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Skateboarding Mice By Shane Willmott

Three years ago, Shane Willmott wowed the world with his surfing mice. Now, the Australian has taken on a new challenge - training his radical rodents to skateboard. Mr Willmott, who lives in the Gold Coast area of eastern Australia, near Brisbane, has even built his furry friends a mini skate park. Fearless mice Harvey and Pedro take on ramps, half-pipes and even a deadly ring of fire.
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14 Aug 2013 12:54:00
In this photo taken Saturday, September 23, 2017, a mouse is cooked on a fire after being caught in a cornfield in Chidza, Masvingo Province, Zimbabwe. Considered a delicacy, the field mice are hunted in cornfields where they have grown plump on the grains, grass and wild fruits. (Photo by Tsvangirayi Mukwazhi/AP Photo)

In this photo taken Saturday, September 23, 2017, a mouse is cooked on a fire after being caught in a cornfield in Chidza, Masvingo Province, Zimbabwe. Considered a delicacy, the field mice are hunted in cornfields where they have grown plump on the grains, grass and wild fruits. (Photo by Tsvangirayi Mukwazhi/AP Photo)
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02 Oct 2017 08:20:00
Animal Armour: Cats And Mice By Jeff de Boer

Jeff de Boer is a Calgary-based multi-media artist with an international reputation for producing some of the world's most original and well-crafted works of art. With an emphasis on metal, he is best known for such bodies of work as suits of armour for cats and mice, armour ties and sword-handled briefcases, rocket lamps and pop culture ray guns, and exquisite high art, abstract works called exoforms.
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10 Apr 2013 11:50:00
TomTato Plant Grows Both Tomatoes And Potatoes

Nowadays, crossbreeding and gene splicing are creating things that would never have occurred in nature. Thanks to gene splicing, modern man can witness mice that glow in the dark, goats that produce milk which is then used to make bulletproof vests, and even cows that produce milk that is almost identical to human breast milk. One of the latest feats of human genius is the creation of Thompson and Morgan. By combining the genes of tomatoes and potatoes they were able to create a “TomTato”, which is essentially a plant that grows tomatoes and potatoes at the same time. With creations such as this, the world’s hunger problem may be resolved in a few decades.
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12 Dec 2014 12:43:00
A hairless mouse with black hair on its back at the laboratory in Noda, Chiba Prefecture

Japanese researchers have sparked hopes of finding a cure for human baldness after successfully growing hair on hairless mice by implanting follicles created from stem cells, Agence France Presse reports. A picture taken on April 13, 2012 and released by the Tsuji Lab Research Institute for Science and Technology of the Tokyo University of Science shows a hairless mouse with black hair on its back at the laboratory in Noda, Chiba Prefecture. (Photo by Tokyo University of Science via AFP)
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22 Apr 2012 11:53:00
Dressed Cats By  Alfred Mainzer

From the 1940s through the 1960s, the Alfred Mainzer Company of Long Island City, NY published a series of linen and photochrome humorous cat postcards illustrated by Eugen Hartung (or Hurtong) (1897–1973), sometimes referred to as “Mainzer Cats”. These postcards normally illustrate settings that are filled with action, often with a minor disaster just about to occur. While the dressed cats were by far the most popular and most plentiful cards, Hartung also painted other dressed animals – primarily mice, dogs, and hedgehogs.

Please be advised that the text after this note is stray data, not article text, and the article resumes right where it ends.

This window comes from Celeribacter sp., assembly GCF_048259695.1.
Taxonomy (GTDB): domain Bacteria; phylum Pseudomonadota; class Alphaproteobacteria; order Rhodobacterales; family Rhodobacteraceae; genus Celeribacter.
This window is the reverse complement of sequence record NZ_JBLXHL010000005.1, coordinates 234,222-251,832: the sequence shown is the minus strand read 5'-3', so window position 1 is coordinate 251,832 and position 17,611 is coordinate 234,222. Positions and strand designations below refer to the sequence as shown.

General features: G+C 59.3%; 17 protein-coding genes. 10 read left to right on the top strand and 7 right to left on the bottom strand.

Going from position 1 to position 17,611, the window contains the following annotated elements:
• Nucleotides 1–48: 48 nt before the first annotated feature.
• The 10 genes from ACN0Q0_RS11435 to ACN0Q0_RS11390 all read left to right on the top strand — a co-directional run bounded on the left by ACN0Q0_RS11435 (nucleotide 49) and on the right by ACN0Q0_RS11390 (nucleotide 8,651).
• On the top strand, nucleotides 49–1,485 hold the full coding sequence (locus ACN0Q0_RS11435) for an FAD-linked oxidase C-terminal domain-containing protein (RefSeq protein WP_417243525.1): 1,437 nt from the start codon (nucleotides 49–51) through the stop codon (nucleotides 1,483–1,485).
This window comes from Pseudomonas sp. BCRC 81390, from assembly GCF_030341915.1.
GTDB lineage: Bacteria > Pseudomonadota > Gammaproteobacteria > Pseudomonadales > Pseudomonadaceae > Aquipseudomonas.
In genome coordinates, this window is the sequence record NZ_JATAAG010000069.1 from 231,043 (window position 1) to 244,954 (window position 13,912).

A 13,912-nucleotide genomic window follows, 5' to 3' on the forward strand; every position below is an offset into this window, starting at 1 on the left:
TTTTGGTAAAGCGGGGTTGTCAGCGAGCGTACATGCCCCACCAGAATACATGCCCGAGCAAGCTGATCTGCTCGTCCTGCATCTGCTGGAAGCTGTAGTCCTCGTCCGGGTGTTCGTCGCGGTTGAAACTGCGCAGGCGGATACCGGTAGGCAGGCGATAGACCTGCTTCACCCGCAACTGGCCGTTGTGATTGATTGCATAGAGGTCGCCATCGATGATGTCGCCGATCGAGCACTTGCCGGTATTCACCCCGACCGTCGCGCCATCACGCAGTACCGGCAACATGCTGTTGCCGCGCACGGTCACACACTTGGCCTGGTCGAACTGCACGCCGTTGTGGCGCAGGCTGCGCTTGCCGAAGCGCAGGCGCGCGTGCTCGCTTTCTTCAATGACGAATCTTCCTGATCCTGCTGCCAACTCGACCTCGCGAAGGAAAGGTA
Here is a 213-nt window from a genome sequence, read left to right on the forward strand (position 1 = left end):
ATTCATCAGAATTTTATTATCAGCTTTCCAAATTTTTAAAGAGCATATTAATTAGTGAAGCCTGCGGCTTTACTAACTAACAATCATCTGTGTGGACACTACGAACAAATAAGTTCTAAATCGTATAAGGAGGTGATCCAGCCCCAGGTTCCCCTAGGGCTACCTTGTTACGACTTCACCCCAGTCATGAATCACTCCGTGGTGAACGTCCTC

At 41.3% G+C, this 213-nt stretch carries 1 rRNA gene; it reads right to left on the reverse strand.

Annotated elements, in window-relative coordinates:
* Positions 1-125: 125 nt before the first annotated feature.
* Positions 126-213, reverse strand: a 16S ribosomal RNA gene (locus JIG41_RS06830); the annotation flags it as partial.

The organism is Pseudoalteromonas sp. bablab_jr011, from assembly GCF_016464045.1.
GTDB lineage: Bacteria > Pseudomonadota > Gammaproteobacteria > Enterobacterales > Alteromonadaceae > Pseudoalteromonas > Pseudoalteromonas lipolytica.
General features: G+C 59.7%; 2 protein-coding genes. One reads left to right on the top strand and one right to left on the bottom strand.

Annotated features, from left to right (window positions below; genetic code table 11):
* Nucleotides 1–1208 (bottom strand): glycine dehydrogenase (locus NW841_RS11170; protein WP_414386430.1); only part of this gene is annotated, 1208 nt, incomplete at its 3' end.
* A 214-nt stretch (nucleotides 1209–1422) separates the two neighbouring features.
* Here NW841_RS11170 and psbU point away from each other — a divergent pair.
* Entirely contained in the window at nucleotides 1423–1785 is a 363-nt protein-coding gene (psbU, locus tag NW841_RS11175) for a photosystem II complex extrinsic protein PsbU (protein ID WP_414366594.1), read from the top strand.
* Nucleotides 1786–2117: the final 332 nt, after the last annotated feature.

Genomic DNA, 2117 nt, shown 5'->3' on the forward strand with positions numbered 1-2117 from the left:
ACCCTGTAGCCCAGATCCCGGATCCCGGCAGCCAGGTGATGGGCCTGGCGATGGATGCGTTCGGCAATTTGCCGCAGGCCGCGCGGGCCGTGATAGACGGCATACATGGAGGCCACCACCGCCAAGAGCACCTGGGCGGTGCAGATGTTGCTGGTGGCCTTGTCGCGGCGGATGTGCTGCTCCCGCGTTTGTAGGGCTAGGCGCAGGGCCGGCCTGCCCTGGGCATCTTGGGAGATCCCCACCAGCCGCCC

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31 Jan 2014 13:57:00
This year’s overall winner and winner of the coast and marine category is George Stoyle with his image “Hitchhikers” of a Lion’s mane jellyfish, photographed at St Kilda, off the Island of Hirta, Scotland. (Photo by George Stoyle/British Wildlife Photography Awards 2016)

This year’s overall winner and winner of the coast and marine category is George Stoyle with his image “Hitchhikers” of a Lion’s mane jellyfish, photographed at St Kilda, off the Island of Hirta, Scotland. (Photo by George Stoyle/British Wildlife Photography Awards 2016)
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06 Sep 2016 10:08:00
An orphaned giraffe nuzzling a wildlife keeper at Sarara camp in Kenya, one of 70 pictures being sold by Prints for Nature (printsfornature.com) to raise money for work by the Conservation International charity. This giraffe was rehabilitated and returned to the wild, as a number of others have done before him. Right now, giraffe are undergoing what has been referred to as a silent extinction. Current estimates are that giraffe populations across Africa have dropped 40 percent in three decades, plummeting from approximately 155,000 in the late 1980s to under 100,000 today. (Photo by Ami Vitale/National Geographic)

An orphaned giraffe nuzzling a wildlife keeper at Sarara camp in Kenya, one of 70 pictures being sold by Prints for Nature (printsfornature.com) to raise money for work by the Conservation International charity. This giraffe was rehabilitated and returned to the wild, as a number of others have done before him. Right now, giraffe are undergoing what has been referred to as a silent extinction. Current estimates are that giraffe populations across Africa have dropped 40 percent in three decades, plummeting from approximately 155,000 in the late 1980s to under 100,000 today. (Photo by Ami Vitale/National Geographic)
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22 Nov 2020 00:03:00